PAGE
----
Mills et al v. Crowe et al, No. 4:2008cv01850 - Document 71 (E.D. Mo. 2010)

Court Description: MEMORANDUM OPINION -- For all of the foregoing reason, the Court finds that plaintiffs complaint should be dismissed. A separate order will be entered in accordance with this memorandum opinion. Signed by Lyle E. Strom, Senior Judge on 2/18/10. (KCM)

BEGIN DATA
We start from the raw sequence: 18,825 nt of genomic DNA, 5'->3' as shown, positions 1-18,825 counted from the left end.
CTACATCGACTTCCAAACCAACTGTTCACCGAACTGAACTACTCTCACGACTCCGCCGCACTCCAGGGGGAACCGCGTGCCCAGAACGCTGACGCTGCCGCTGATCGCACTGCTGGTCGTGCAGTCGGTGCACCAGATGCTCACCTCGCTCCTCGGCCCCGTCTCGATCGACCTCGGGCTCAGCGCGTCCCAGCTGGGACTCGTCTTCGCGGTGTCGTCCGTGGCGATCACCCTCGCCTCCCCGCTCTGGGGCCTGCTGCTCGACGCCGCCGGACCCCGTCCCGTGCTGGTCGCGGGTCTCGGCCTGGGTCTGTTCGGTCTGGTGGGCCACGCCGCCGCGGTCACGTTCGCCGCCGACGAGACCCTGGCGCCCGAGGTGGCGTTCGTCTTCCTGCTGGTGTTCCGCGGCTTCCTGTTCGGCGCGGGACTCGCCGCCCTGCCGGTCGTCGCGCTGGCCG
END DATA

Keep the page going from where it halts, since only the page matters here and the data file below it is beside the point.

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IN THE UNITED STATES DISTRICT COURT FOR THE EASTERN DISTRICT OF MISSOURI ST. LOUIS DIVISION BRENDA MILLS, M.D., ) ) Plaintiff, ) ) v. ) ) JAMES CROWE, DOROTHY L. ) McMURTHRY, HOWARD MARCUS, ) MATTHEW T. SCHELP, JAMES G. ) MARTIN, RAYMOND GRUENDER, ) CHARLES HILLARD, JOHN DOE 1, ) JOHN DOE 2, MARYELLEN ) STAKENAS, RICK SALINAS, JODI ) GEISSLER, AUNDRAE SAUNDERS, ) JOHN DOE 3, CATHERINE D. ) PERRY, BRIAN E. HOLT, WILLIAM ) J. HUGHES, CAROLYN C. HUGHES, ) CAROLYN REINES-GRAUBARD, ) JUDITH BALLARD, DONALD L. ) GARRETT, LESLIE A. SUSSAN, ) MICHAEL LEAVITT,1 ROBERT ) ECKERT, DANIEL LEAVINSON, MARK) McCLELLAN, HAYES C. McCLERKIN,) ROBERT SHOPLAW, JOE DOE 4 and ) JOHN DOE 5, ) ) Defendants. ) ______________________________) 4:08CV1850 MEMORANDUM OPINION This matter is before the Court on the following motions to dismiss filed by the defendants: 52, 54, 56, 58, and 63. Filing Nos. 41, 50, The Court has reviewed these motions and the memorandums (Filing Nos. 42, 51, 53, 55, 57, 59, 64 and 70) in support of said motions, the response of the plaintiff (Filing 1 Michael Levitt was the Secretary of the Department of Health and Human Services and was named as a defendant in his official capacity. Charles E. Johnson is presently the Acting Director of the Department of Health and Human Services and will succeed Michael Levitt as a defendant in this action. No. 68) and the reply of some of the defendants to the plaintiff s response (Filing No. 69). At the outset the Court notes that the plaintiff has not challenged any of the briefs of the defendants, nor does she suggest that the legal principles set forth by the defendants are not applicable to plaintiff s claim. STANDARD OF REVIEW Each of the defendants has cited Federal Rule of Civil Procedure 12(b)(6) as a basis for dismissal. To survive a Rule 12(b)(6) motion to dismiss for failure to state a claim, . . . a complaint must contain sufficient factual matter, accepted as true, to state a claim to relief that is plausible on its face. Ashcroft v. Iqnal, ___ U.S. ___, 173 L.Ed.2d 868, 129 S.Ct. 1937, 1949 (2009) (quoting Bell Atlantic Corp. v. Twombly, 550 U.S. 544, 570 (2007)). A pleading that offers labels and conclusions or a formulaic recitation of the elements of a cause of action will not do. Id. (quoting Twombly, 550 U.S. at 555). This complaint is a perfect example of a pleading that offers labels and conclusions or a formulaic recitation of the elements of a cause of action. For that reason alone, the entire complaint should be dismissed. However, the Court will briefly discuss some of the issues raised by the respective motions which have been filed by the parties. -2- I. Several of plaintiff s claims are subject to dismissal for failure to allege an essential element or have been challenged as untimely filed. Count I alleges a 42 U.S.C. § 1983 deprivation of constitutional rights. However, nowhere in her complaint does plaintiff allege or even suggest that any of the defendants were state actors or a person acting under color of state law. In fact, nearly all were identified as employees of the federal government. Title 42 U.S.C. § 1983 provides in pertinent part: Every person who, under color of any statute, ordinance, regulation, custom, or usage of any state or territory or the District of Columbia, subjects or causes to be subjected to, any citizen of the United States . . . to the deprivation of any rights, privileges or immunities secured by the Constitution and laws . . . . See Wyatt v. Cole, 504 U.S. 158, 162, 112 S.Ct. 1827, 1830 (1992). In American Mfrs. Mut. Ins. v. Sullivan, 526 I/S/40. 49- 50, 143 L.Ed.2d 13-, 119 S.Ct. 977, the Supreme Court stated: To state a claim for relief in an action brought under § 1983, respondents must establish that they were deprived of a right secured by the Constitution or laws of the United States, and that the alleged deprivation was committed under color of state law. Accordingly, Count I will be dismissed as to all defendants. -3- Count II alleges violation of 42 U.S.C. § 1985(2), and charges that the United States Attorneys conspired with the Postal Inspector John Does I and II and certain administrative agencies to deprive the plaintiff access to Medicare records that plaintiff claims she requested. Mills allegations fail to state a claim for relief under § 1985(2). 42 U.S.C. § 1985(2) consists of two parts: the first proscribes conspiracies to interfere with the administration of justice in federal courts; the second applies to conspiracies to obstruct the course of justice in state courts. Dooley v. Reiss, 736 F.2d 1392, 1395 (9th Cir. 1984). The second part is inapplicable because the complaint does not contain any allegations related to state court proceedings. first part of § 1985(2) provides: If two or more persons in any State or Territory conspire to deter, by force, intimidation, or threat, any party or witness in any court of the United States from attending such court, or from testifying to any matter pending therein, freely, fully, and truthfully, or to injure such party or witness in his person or property on account of his having so attended or testified, or to influence the verdict, presentment, or indictment of any grand or petit juror in any such court, or to injure such juror in his person or property on account of any verdict, presentment, or indictment lawfully assented to by him, or of his being or having been -4- The such juror; . . .[an action for damages may lie]. 42 U.S.C. § 1985(2). The first part of § 1985(2) applies to conduct that directly affects or seeks to affect parties, witnesses, or jurors. See id. at 1396; see also Nealy v. Hamilton, 837 F.2d 210, 212 (5th Cir. 1988). Mills § 1985(2) claim generally relies on the following allegations: defendants conspired to deprive Mills access to certain records, conspired to alter the contents of such records, and conspired to withhold information from Mills about the existence and activities of a confidential informant. Mills has not alleged that defendants engaged in any conduct that directly interfered with her ability to appear in federal court nor does she claim any interference with the Grand Jury proceedings. The Court finds that plaintiff has failed to state a claim under § 1985(2). Count III alleges a 42 U.S.C. § 1985(3) conspiracy to deprive the plaintiff of equal protection of the laws. This claim can only have reference to the first clause of § 1985(3) as the second clause refers to a conspiracy to prevent by force, intimidation or threat, any citizen who is lawfully entitled to vote, from giving his support or advocacy in a legal manner, toward or in favor of the election of any lawfully qualified person as a elector for President or Vice President, or as a Member of Congress of the United States; or to injure any citizen -5- in person or property on account of such support or advocacy . . . . That is not an issue in this case. The first clause reads: If two or more persons in any State or Territory conspire or go in disguise on the highway or on the premises of another, for the purpose of depriving, either directly or indirectly, any person or class of persons of the equal protection of the laws, or of equal privileges or immunities under the laws; or for the purpose of preventing or hindering the constituted authorities of any State or Territory from giving or security to all persons within such State or Territory the equal protection of the laws. . . . This alleged conspiracy does not fall within the language of § 1985(3). An essential element of such a claim is that it applies only to conspiracies motivated by some racial or, perhaps, otherwise class-based, invidiously discriminatory conduct. In Tilton v. Richardson, 6 F.3d 683, 686 (10th Cir. 1993), the Court held: Secondly, however, § 1985(3) does not apply to all tortious, conspiratorial interferences with the rights of others, but rather only to conspiracies motivated by some racial, or perhaps otherwise class-based invidiously discriminatory animus. Griffin, 403 U.S. at 101-02, 91 S.Ct. at 1798. -6- At Page 686, the Court stated: In short, to state a claim under 42 U.S.C. § 1985(3) for a non-racially motivated private conspiracy, if indeed such a claim can be stated, it is necessary to plead, inter alia: 1. that the conspiracy is motivated by a class-based invidiously discriminatory animus; . . . . The claim of the plaintiff in Count III of her complaint fails to so plead, and for that reason, this claim will be dismissed as to all of the defendants. Counts IV, V and VI are premised on a violation of the Privacy Act. The defendants have moved for dismissal on the grounds that this claim is barred by the statute of limitations. The Privacy Act of 1974 is codified at 5 U.S.C. § 552a. 552a(g)(5) provides: An action to enforce any liability created under this section may be brought in the District Court of the United States in the District in which the complainant resides, or has his principle place of business, or in which the agency records are situated, or in the District of Columbia, without regard to the amount in controversy within two years of the date on which the cause of action arises . . . . -7- Section The plaintiff s cause of action under the Privacy Act of 1974 references matters which occurred prior to her entry of a plea of guilty to Count I of the indictment. The section of her complaint entitled Facts alleges conduct that occurred in 2002 to 2004. Her plea of guilty to Count I of her indictment was entered on November 8, 2004. Thus, the conduct of which she complains preceded her plea of guilty by more than four years as this action was not filed until December, 2008. Thus, these counts are barred by the statute of limitations, and will be dismissed as to all of the defendants. Count VII alleges the intentional tort of libel. IX is a claim by the plaintiff for false imprisonment. Count Both of these causes of action had to accrue at least by November 8, 2004. However, this action was not instituted until December 1, 2008. Section 516.140 of Missouri s statutes provides that actions for libel and false imprisonment must be brought within two years of the accrual of the cause of action. Both of these counts have been filed more than two years after the events she alleges as the basis for their accrual, and accordingly, each of them will be dismissed. Count VIII charges intentional infliction of emotional distress against all of the defendants. It is subject to dismissal on the basis that the allegations fail to satisfy the -8- requirements set down by the United States Supreme Court in Bell v. Twombly. Uniquely absent from any of the allegations of the plaintiff in this multi-count indictment is a reference to any specific act, any specific letter, any specific date on which any of the alleged actions took place. The allegations are essentially labels and conclusions and fail to state a claim that is plausible on its face. The foregoing analyses of the plaintiff s complaint is sufficient to justify a dismissal of each and every count contained in the claim. Finally, the Court finds that most of the defendants are entitled to immunity. The Court will first take up the claims of absolute immunity as they apply to Judge Catherine D. Perry, and Administrative Judge Carolyn C. Hughes. The claims against each of these defendants are premised upon their conduct as judicial officers. With respect to Judge Perry, the allegations relate to actions which she took in connection with presiding over the criminal indictment returned against the plaintiff which ultimately resulted in the plaintiff entering a plea of guilty and being sentenced. The only allegations against Judge Perry are found in Paragraphs 37 and 57 of plaintiff s complaint, and these allegations clearly relate solely to her conduct as the presiding judge over the disposition of this indictment. -9- With respect to Administrative Law Judge Hughes, her name is mentioned in the caption and again in Paragraph 20, where the plaintiff alleges that the defendant Carolyn Cozad Hughes was at all times relevant hereto, the Administrative Law Judge, DHHSDepartmental Appeals, Civil Remedies Division, with a principal office located in the District of Columbia. There are no specific allegations of any act or ruling which she made constituting a basis for any of the claims plaintiff sets forth in her complaint. It is clear from her identification in Paragraph 20 of the complaint that the claims against her are based on her position as Administrative Law Judge. The law is clear that both District Judge Perry and Administrative Law Judge Hughes are entitled absolute immunity for actions which they took in their respective positions. As the United States Supreme Court has recognized in Cleavinger v. Saxner, 474 U.S. 193, 199-200, 106 S.Ct. 496, 88 L.Ed.2d 507, 513 (1985): This Court has observed: Few doctrines were more solidly established at common law than the immunity of judges from liability for damages for acts committed within their judicial jurisdiction. Pierson v. Ray, 386 U.S. 547, 553-554, 18 L.Ed. 2d 288, 87 S.Ct. 1213 (1967). The Court specifically has pronounced and followed this doctrine of the common law for more than a century. In Bradley v. Fisher, 13 Wall 335, 20 L.Ed. 646 (1872), it ruled that -10- a federal judge may not be held accountable in damages for a judicial act taken within his court s jurisdiction. Such immunity applies however erroneous the act may have been, and however injurious in its consequences it may have proved to the plaintiff. Id. at 347, 20 L.Ed. 646. For these reasons, Judge Catherine D. Perry and Administrative Law Judge Carolyn C. Hughes are entitled to absolute immunity on plaintiff s claims. The defendants, James Crowe, Dorothy L. McMurtry, Howard Marcus, Matthew J. Schelp, James G. Martin, Raymond Gruender, Brian E. Holt, William J. Hughes, Carolyn ReinesGraubard, Judith Ballard, Donald L. Garrett, Leslie A. Sussan, Charles T. Hilliard, Rick Salinas, and Jodi Geissler, claim they are entitled to either absolute prosecutorial immunity or absolute quasi judicial immunity. Defendants Crowe, McMurtry, Marcus, Schelp, Martin and Gruender are or were at the time of the prosecution of the defendant members of the United States Attorney s Office or serving as United States Attorney. The allegations against them relate to the investigation, indictment, and conviction of the plaintiff. functions. These are prosecutorial As the Supreme Court held in Imbler v. Pachtman, 424 U.S. 409, 422-23, 47 L.Ed.2d 128, 96 S.Ct. 984: The common-law immunity of a prosecutor is based upon the same considerations that underlie the common-law immunities of judges and -11- grand jurors acting within the scope of their duties. These include concern that harassment by unfounded litigation would cause a deflection of the prosecutor s energies from his public duties, and the possibility that he would shade his decisions instead of exercising the independence of judgment required by his public trust. . . . . For these reasons, the Court finds that these defendants are entitled to absolute immunity as to each of plaintiff s claims. The defendants, Brian E. Holt, William J. Hughes, Carolyn Reines-Graubard, Judith Ballard, Donald L. Garrett and Leslie A. Sussan claim absolute quasi judicial immunity or qualified immunity (Filing No. 51). These defendants are all identified as former or present employees of the Department of Health and Human Services who participated in the administrative adjudication which excluded the plaintiff from participating in federal health programs, including Medicare and Medicaid. The Supreme Court of the United States stated in Butz v. Economu, 438 U.S. 478, 513-15, 57 L.Ed.2d 895, 28 S.Ct. 2894: There can be little doubt that the role of the modern federal hearing examiner . . . . is functionally comparable to that of a judge. His powers are often, if not generally, comparable to those of a trial judge. . . . . We therefore hold that persons subject to these restraints and -12- performing adjudicatory functions within a federal agency are entitled to absolute immunity from damages liability for their judicial acts. Those who complain of error in such proceedings must seek agency or judicial review We also believe that agency officials performing certain functions analogous to those of a prosecutor should be able to claim absolute immunity with respect to such acts. The decision to initiate administrative proceedings against an individual or corporation is very much like the prosecutor s decision to initiate or move forward with a criminal prosecution. . . . . The discretion which executive officials exercise with respect to the initiation of administrative proceedings might be distorted if their immunity from damages arising from that decision was less than complete. In light of the allegations in plaintiff s complaint, the Court finds that each of these defendants is entitled to quasi judicial immunity as to plaintiff s claims. Mark McClellan is identified as a CMS administrator and responsible for proper administration and execution of all laws of CMS. The only allegation that might reference him is a general allegation in Paragraph 42 to the effect that the Medicare and Medicaid (CMS) denied administrative appeals and have failed to provide plaintiff with Medicare files. -13- He is only named in Count IV. The allegations relating to him involve his job as it relates to the administration and execution of all laws by CMS, and the Court finds he is entitled to quasi judicial immunity. As to defendants Aundrae Sanders,2 Hayes McClerkin, and Robert Shoplaw s motion to dismiss plaintiff s complaint, the Court notes that plaintiff has filed a motion to dismiss these three defendants in their individual capacity only (Filing No. 49). A review of the complaint demonstrates that Aundrae Sanders is the only one of three defendants sued in an individual capacity. The other two defendants were sued only in their official capacity. As to defendant Aundrae Sanders, plaintiff s motion is granted, and this action will be dismissed as to her in her individual capacity. A review of plaintiff s complaint reveals that these three defendants appear to only be involved in Counts IV, V, VI, VIII and IX of plaintiff s complaint. In Paragraphs 16, 28 and 29, they are identified simply by reference to their position and where they live. In the factual portion of plaintiff s complaint, Paragraphs 34 through 48, there are no allegations of any specific act or conduct on the part of any of these three defendants. The Arkansas Blue Cross Blue Shield is only 2 Aundrae Sanders was identified as Aundrae Saunders in plaintiff s complaint. -14- mentioned in one paragraph which only makes reference to the denial of the administrative appeals. It appears from the complaint that these three parties are named as defendants simply because of their positions without reference to any specific act which any one of them may have taken, relating to the complaint of the plaintiff. The company for which they work has not been named as a defendant, and there are no allegations that any of these three parties at any time personally took any action which constituted a deprivation of any rights which the plaintiff may have. Each of these five counts will be dismissed as to these defendants based on the Court s Bell v. Twombly and statute of limitations discussion. Addressing the motion of defendant Maryellen Stakenas to dismiss (Filing No. 63), the Court notes that plaintiff does not allege any specific act by this defendant. are totally conclusory. Her allegations In Paragraph 53 she makes some general allegations about Ms. Stakenas failure to notify the plaintiff about certain factors without any allegations establishing that Ms. Stakenas had any such knowledge or had any such responsibility to the plaintiff or anyone else. In Paragraph 87 which is part of Count VII, she alleges that this defendant stated in writing and published defamatory remarks concerning the plaintiff which proved to be untrue. Again, she does not identify when this was done, what the nature of the writing was -15- or to whom the writing was addressed. As the Court has noted, this claim is a clear example of what the Supreme Court was addressing when it issued its opinion in Bell v. Twombly. The allegations against Ms. Stakenas are general, formulaic allegations which fail to meet the Supreme Court s ruling in Bell v. Twombly. Robert Eckert is identified in the caption of the complaint as residing or working in Reston, Virginia, and is sued in his official capacity. However, plaintiff s complaint fails to further identify Mr. Eckert, and he is only specifically mentioned in Count IV, which the Court has previously found should be dismissed as untimely filed. There are no allegations in the complaint referencing Mr. Eckert other than his being mentioned in the caption of the case and included in Count IV. There is no allegation in the facts section of plaintiff s complaint that makes any mention of Mr. Eckert. For these reasons, the complaint should be dismissed as to him. As to the defendants Michael Leavitt and Daniel Levinson, the foregoing discussion regarding absolute quasi judicial immunity would apply to each of them. Mr. Leavitt is identified as the Secretary of the Department of Health and Human Services, being sued in his official capacity, and Mr. Levinson is identified as Inspector General with the Department of Health and Human Services with his office in the District of Columbia. -16- There are no specific allegations in the complaint regarding either Mr. Leavitt or Mr. Levinson, and they are only specifically identified as defendants in Count IV, which is one of the Privacy Act counts that the Court has already dismissed. For all of the foregoing reason, the Court finds that plaintiff s complaint should be dismissed. A separate order will be entered in accordance with this memorandum opinion. DATED this 18th day of February, 2010. BY THE COURT: /s/ Lyle E. Strom ____________________________ LYLE E. STROM, Senior Judge United States District Court